We find the architects featured in Dwell to be incredibly inspiring, but who inspires them? To put the question to rest, we asked the architects covered in our October American Modern issue, "Who is your favorite American architect and why?" The results are as inventive and varied as the architects themselves.
"Lawrence Halprin (technically a landscape architect) for his work at Sea Ranch. He planned the entire community to complement and restore a sensitive natural environment along the coast, and his work on the design guidelines for the buildings at Sea Ranch led to a consistent architectural style where the residences emerge from the earth like rock outcrops, mushrooms, or clusters of trees."
"Edward Larrabee Barnes for Haystack Mountain School and the original Walker Art Center in Minneapolis. He achieves a great power of space and sequence without complexity, using simple manipulations of basic, well-proportioned volumes. Materials and details recede in support of the space."
"My favorite American architect is the late Samuel Mockbee. Thoughtful, inventive, and humble, Sam Mockbee believed architects should have 'a moral sense of service to the community.' He not only designed, but, through the development of the Rural Studio project at Auburn University, encouraged students to design, build, and celebrate re-use, affordability, structural clarity, and humanity—and do so with joy and imagination."
"The late E. Fay Jones. His Thorncrown Chapel embodies an organic modernism that we strive for in our work. Jones was known as somewhat quiet and unassuming, and I had the honor to hear him speak in San Francisco in the early 90s. In his opening unscripted remarks he quipped, 'As architects, all we have is caring and trying.'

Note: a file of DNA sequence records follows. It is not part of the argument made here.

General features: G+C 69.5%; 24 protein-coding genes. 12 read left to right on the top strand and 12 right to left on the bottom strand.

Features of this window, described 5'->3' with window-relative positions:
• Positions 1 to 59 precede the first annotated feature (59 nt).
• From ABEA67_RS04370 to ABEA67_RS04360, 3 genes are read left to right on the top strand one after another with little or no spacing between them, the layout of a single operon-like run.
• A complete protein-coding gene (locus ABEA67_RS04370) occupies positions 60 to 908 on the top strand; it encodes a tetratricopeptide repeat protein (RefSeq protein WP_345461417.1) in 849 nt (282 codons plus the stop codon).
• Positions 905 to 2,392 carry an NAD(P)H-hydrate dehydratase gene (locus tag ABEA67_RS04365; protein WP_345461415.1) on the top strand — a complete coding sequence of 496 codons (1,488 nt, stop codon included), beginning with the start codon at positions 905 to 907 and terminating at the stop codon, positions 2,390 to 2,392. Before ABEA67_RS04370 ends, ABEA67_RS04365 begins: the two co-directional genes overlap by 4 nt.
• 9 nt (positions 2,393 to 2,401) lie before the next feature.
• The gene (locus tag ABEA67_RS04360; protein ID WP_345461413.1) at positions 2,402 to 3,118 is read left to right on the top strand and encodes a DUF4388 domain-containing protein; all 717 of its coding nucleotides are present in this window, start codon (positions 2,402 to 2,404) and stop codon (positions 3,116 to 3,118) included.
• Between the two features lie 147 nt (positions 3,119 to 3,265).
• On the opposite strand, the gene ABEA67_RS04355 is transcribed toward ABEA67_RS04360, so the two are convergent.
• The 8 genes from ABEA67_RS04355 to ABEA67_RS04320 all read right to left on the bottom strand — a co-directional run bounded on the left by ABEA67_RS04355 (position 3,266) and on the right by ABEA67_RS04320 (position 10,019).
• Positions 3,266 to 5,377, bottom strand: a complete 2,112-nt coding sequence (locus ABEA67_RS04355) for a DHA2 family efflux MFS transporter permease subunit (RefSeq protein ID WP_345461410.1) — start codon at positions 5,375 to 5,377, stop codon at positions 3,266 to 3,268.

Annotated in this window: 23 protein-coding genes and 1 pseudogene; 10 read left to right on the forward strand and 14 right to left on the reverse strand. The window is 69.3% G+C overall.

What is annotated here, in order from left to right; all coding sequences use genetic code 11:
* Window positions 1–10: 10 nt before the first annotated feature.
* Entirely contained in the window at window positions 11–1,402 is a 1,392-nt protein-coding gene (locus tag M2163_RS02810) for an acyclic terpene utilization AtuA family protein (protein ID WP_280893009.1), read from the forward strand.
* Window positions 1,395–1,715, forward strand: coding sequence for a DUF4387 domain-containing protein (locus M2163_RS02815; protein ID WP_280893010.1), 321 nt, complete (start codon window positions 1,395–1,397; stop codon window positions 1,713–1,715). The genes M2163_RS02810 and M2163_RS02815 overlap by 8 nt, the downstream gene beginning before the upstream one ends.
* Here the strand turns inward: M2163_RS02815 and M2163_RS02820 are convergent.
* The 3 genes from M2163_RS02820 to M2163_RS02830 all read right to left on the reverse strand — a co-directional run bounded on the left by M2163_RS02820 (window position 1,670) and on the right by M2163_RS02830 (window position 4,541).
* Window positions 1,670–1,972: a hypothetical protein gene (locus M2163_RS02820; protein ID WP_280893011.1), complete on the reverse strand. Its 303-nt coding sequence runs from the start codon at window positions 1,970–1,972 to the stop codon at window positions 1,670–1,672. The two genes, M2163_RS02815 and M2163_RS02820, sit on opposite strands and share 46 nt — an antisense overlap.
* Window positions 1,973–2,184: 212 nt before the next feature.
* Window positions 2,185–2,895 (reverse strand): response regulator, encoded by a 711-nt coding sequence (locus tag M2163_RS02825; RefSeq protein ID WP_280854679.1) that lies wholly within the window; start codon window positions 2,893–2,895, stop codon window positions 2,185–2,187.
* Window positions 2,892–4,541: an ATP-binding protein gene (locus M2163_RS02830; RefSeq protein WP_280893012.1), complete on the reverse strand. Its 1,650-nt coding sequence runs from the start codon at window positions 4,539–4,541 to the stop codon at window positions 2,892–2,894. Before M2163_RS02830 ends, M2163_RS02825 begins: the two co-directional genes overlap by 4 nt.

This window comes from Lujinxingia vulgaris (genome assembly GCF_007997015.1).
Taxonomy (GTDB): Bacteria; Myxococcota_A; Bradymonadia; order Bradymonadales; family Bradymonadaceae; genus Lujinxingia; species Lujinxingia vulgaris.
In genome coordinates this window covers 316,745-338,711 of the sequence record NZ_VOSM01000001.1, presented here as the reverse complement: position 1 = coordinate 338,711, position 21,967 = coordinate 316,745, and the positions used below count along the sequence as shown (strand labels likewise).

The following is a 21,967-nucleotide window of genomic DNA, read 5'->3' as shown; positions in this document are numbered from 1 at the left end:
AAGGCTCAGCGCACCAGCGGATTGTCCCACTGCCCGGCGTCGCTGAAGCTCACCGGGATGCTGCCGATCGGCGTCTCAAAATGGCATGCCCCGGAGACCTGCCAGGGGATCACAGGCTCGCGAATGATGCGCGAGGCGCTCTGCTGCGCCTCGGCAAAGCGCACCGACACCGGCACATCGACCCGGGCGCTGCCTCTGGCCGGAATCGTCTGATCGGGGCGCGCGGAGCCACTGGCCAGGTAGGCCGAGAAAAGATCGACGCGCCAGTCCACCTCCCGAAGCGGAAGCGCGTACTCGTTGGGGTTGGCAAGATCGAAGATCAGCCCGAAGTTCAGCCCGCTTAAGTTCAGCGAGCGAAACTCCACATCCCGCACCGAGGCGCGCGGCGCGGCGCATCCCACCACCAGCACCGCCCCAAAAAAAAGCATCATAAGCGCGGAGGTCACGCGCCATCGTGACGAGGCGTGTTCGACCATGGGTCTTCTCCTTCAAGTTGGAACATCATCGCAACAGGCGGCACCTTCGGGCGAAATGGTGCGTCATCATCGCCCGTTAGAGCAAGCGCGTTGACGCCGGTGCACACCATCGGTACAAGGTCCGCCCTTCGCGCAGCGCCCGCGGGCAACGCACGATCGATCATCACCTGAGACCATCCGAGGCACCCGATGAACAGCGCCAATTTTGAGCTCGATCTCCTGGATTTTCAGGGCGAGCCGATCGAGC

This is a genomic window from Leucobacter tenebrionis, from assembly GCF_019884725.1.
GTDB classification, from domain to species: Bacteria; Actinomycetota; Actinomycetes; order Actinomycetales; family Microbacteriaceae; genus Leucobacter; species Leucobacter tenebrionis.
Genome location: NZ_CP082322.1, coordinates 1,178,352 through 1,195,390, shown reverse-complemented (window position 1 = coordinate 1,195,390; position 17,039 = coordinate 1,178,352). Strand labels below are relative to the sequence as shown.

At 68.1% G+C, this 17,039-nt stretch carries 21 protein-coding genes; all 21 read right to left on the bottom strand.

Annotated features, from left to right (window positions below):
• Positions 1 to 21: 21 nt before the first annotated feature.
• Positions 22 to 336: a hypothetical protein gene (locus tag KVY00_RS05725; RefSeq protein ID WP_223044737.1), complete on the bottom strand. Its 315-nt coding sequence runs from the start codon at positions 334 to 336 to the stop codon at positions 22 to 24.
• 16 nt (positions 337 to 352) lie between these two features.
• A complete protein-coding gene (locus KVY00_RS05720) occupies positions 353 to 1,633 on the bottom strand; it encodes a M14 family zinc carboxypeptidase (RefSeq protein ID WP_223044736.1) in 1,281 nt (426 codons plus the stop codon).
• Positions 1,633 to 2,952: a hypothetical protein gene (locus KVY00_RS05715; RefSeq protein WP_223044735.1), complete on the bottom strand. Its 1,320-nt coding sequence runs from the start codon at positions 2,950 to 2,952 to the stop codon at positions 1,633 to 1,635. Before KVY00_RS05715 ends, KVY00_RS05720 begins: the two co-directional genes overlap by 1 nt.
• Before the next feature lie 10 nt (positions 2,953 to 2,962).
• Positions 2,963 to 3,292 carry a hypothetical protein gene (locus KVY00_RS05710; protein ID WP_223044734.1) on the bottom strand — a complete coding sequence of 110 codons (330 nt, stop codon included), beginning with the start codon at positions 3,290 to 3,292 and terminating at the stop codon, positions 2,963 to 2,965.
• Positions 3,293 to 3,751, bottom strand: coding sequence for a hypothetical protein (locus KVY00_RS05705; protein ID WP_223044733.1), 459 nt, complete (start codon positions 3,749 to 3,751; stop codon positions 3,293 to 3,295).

"After Anni Tilt (my favorite for obvious reasons), Obie Bowman would be my favorite living architect. Granted, this is a bit biased, as he is a friend as well as the architect I consider my mentor (having worked with him for two years when I first moved to California). I think he's doing some of the most unique as well as environmentally tuned-in work anywhere."
"Well I have two: Eames and Buckminster Fuller. Both have a great spirit that brought them well beyond architecture into other fields, such as film and science, and then back. I think that is not only what it takes to be a great architect but an American entrepreneur."
On view through February 21 at New York's P! gallery, a new show explores the politics of Cold War-era graphic design with a presentation of works by Klaus Wittkugel—East Germany's most prolific graphic designer. Curator Prem Krishnamurthy walks us through the highlights.
From preserved masterworks to carefully updated time capsules, these homes have one thing in common (other than a healthy appreciation for everything Eames): the conviction that the '40s, '50s, and '60s were the most outstanding moments in American architecture.